This sounds profound to me. It sounds like it's talking about something on a grand scale like no other. As bad as the events of 70 AD was, somehow I just don't see the events of 70 AD fitting this verse.

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    Re: Preterist fallacies? or not?

    Quote Originally Posted by ForHisglory View Post
    Aijalon gets around that problem (in theory) by having the Great Tribulation meaning a Great period of time. The problme with such a claim though is that we are specifically told:
    Mat 24:22 And if those days had not been cut short, no human being would be saved. But for the sake of the elect those days will be cut short.

    Which contradicts Aijalon's idea.
    no contradiction at all. The days of the GT (without specifying how long those days are since it doesn't say) are to be cut off. The term cut short isn't the same as "short" there is a HUGE difference. I actually don't get around anything. I untie a knot created by false pretenses created by English translation.
    As the "thief" in the night, Christ is going to suddenly appear on the throne of Israel - not the antichrist.

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    Re: Preterist fallacies? or not?

    Good evening!
    Quote Originally Posted by ForHisglory View Post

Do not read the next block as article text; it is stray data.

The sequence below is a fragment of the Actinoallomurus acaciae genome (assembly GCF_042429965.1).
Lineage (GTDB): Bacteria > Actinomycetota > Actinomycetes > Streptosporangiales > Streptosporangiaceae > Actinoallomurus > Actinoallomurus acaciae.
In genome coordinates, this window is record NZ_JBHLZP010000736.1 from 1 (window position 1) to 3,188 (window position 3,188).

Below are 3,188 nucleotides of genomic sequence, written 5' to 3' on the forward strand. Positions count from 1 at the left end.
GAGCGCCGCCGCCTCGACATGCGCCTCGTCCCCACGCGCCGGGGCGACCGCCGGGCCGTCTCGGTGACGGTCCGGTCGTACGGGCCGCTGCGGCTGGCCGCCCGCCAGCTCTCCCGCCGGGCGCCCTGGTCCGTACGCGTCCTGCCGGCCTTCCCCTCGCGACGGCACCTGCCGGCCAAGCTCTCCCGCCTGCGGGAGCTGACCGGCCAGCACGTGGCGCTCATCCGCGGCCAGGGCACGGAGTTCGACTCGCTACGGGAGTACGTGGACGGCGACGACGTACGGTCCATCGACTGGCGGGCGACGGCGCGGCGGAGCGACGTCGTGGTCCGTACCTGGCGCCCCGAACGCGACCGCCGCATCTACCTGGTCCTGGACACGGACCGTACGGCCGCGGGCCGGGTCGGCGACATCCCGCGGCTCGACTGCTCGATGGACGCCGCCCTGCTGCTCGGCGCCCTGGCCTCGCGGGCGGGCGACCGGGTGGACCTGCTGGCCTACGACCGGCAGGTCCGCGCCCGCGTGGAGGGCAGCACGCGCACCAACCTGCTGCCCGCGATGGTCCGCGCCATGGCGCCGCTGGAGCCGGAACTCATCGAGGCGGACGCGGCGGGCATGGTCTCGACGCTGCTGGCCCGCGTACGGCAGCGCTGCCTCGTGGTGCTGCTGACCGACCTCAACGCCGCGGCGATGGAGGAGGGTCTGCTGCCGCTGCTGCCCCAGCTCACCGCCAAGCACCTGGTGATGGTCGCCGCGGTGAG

Luke makes no mention of an Abomination, only of armies which will SURROUND the city. Nothing about that army making it desolate.
    If the church, who is looking for an AoD don't think what occurs as being an AoD then this is incredibly relevant.
    this is nonsense. The church was commanded to understand Daniel to understand the AoD. Jerusalem is desolated as defined by Daniel 9:27. Daniel doesn't need to say armies desolate it. Desolation comes in one form or another, and the reason's why, Daniel explains.

    You don't seem to say so, but it seems you also predicate the AoD as "looked for" by the church as if it were literally "standing". Do you think the AoD is a man standing in the temple? If that is the case, you jumped way ahead and presumed something the church of Jerusalem didn't know about in either 66 or 70 AD. Revelation doesn't apply to 70 AD because it wasn't written.

    Well if there is NO historical record AND NO prophetic record, then upon what record do you make your claim?
    Wo! That was your claim I repeated! I asserted that there is a historical record.
    Josephus was one person who was a first hand witness and he would have written about an Abomination of Desolation, as that is NOT solely a Christian thing, but actually Jewish, and he was THE Jewish historian at that time. He does note many things which occurred, including the destruction of the sanctuary, yet makes no note in all his writings of something which would be of great import for the Jews.
    On what basis "would have" Josephus written of the AoD? You clearly assume this because you are convinced that it didn't happen. Supposing it happened why would Josephus write of it? As I said, he wrote for Rome, his Roman writings recorded history for Roman posterity. The chapter on Jewish writings was closed already with Jesus. He was Jewish, and a rebel against the true covenant, he isn't a believer or prophet. Whatever you think the AoD is... spit it out.
    Further you are making Luke INTERPRET what Jesus said. Luke didn't do that when he was quoting Jesus' words.